I write on lots of subjects, but reflections on places feature very strongly. I have a good visual memory, and it’s relatively easy for me to form pictures in my mind of the places I’ve been, and the things I experienced or imagined in these places. In the preface to my second collection, Seven Senses (diehard, 2000), I said this:
To the accepted senses of sight, touch, taste, smell, hearing we often add a sixth sense of intuition, of knowing without knowing why. There is a seventh sense known to the salmon, to the wild geese, and other migrating and homing creatures. Our lives too are shaped by the places in which we are born and pass our formative years. More than that, these places affect the way we view the world, the surroundings we enjoy, and the things we take comfort in. This seventh sense - a sense of place - carries with it an unstated and unconscious network of associations and feelings. We all sense our landscapes in different ways, navigating by unrecognised beacons. Walking by the sea, or on the Cuillin ridge, will be different experiences for those from East Anglia or Easter Ross.
At a previous StAnza – I forget which year – I had the privilege of introducing Kenneth White’s reading. During the interval, offstage, we had a rare old natter on geopoetics, and I was delighted to find that in many respects we are kindred spirits. His geopoetics and my sense of place are very similar concepts.
Simply put, place is where you are at a moment in time. The meanings and values you assign to that place depend on many things: your personality, your interests, your knowledge and experience of the world. I know, for example, that in some places I am comfortable, in others I feel uneasy. I’m in my own skin when I’m in the hills, in a country landscape, or by the sea. Cities, especially crowded cities, increase my feelings of anxiety. It’s not claustrophobia, it’s just a sense of not belonging, despite being born in Edinburgh’s city centre, and spending my first fifteen years there. And yet I have happy memories of cities like Barcelona, Berlin, Rome, Paris, Beijing, San Francisco and Tokyo.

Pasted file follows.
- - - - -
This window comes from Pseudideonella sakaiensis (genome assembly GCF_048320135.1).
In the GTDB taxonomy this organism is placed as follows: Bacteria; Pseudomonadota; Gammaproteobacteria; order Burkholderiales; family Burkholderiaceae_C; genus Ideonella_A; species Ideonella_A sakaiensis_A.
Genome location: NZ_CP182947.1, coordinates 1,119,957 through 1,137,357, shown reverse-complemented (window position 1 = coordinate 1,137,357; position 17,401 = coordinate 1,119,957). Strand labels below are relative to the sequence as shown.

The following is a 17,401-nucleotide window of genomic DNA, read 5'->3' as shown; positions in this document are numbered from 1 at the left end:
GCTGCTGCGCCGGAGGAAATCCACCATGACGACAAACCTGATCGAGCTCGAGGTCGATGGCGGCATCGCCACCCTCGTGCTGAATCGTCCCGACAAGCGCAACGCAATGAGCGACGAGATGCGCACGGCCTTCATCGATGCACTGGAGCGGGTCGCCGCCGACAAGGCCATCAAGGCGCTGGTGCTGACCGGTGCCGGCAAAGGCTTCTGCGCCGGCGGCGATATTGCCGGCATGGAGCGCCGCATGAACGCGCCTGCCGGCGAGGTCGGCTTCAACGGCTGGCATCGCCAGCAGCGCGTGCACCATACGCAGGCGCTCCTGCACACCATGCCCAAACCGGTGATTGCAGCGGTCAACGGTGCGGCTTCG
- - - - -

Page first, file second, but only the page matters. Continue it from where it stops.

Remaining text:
I’ve long had an interest in geology, and when I studied the subject at the Open University in the 1970s, it gave me a whole new insight into landscapes. Before that I had an eye for the beauty of a mountain scene, and after it I had an understanding of the forces and events that had shaped that scene over millions of years. And knowing how these places came to be served only to increase my sense of joy in their beauty.
Ginkaku-ji garden, Kyoto, Japan
Place and time feature naturally in the Japanese literary aesthetic, and that’s another element of my poetry. The Zen feeling of place, and capturing the Zen moment, are essential to the writing of haiku and other Japanese forms. The Japanese garden is an exercise in representing the essence of natural landscape in a formal space. And gardens are among my favourite places, a thread which runs through my most recent collection, The propriety of weeding (Red Squirrel, 2012).
Photo by Colin Will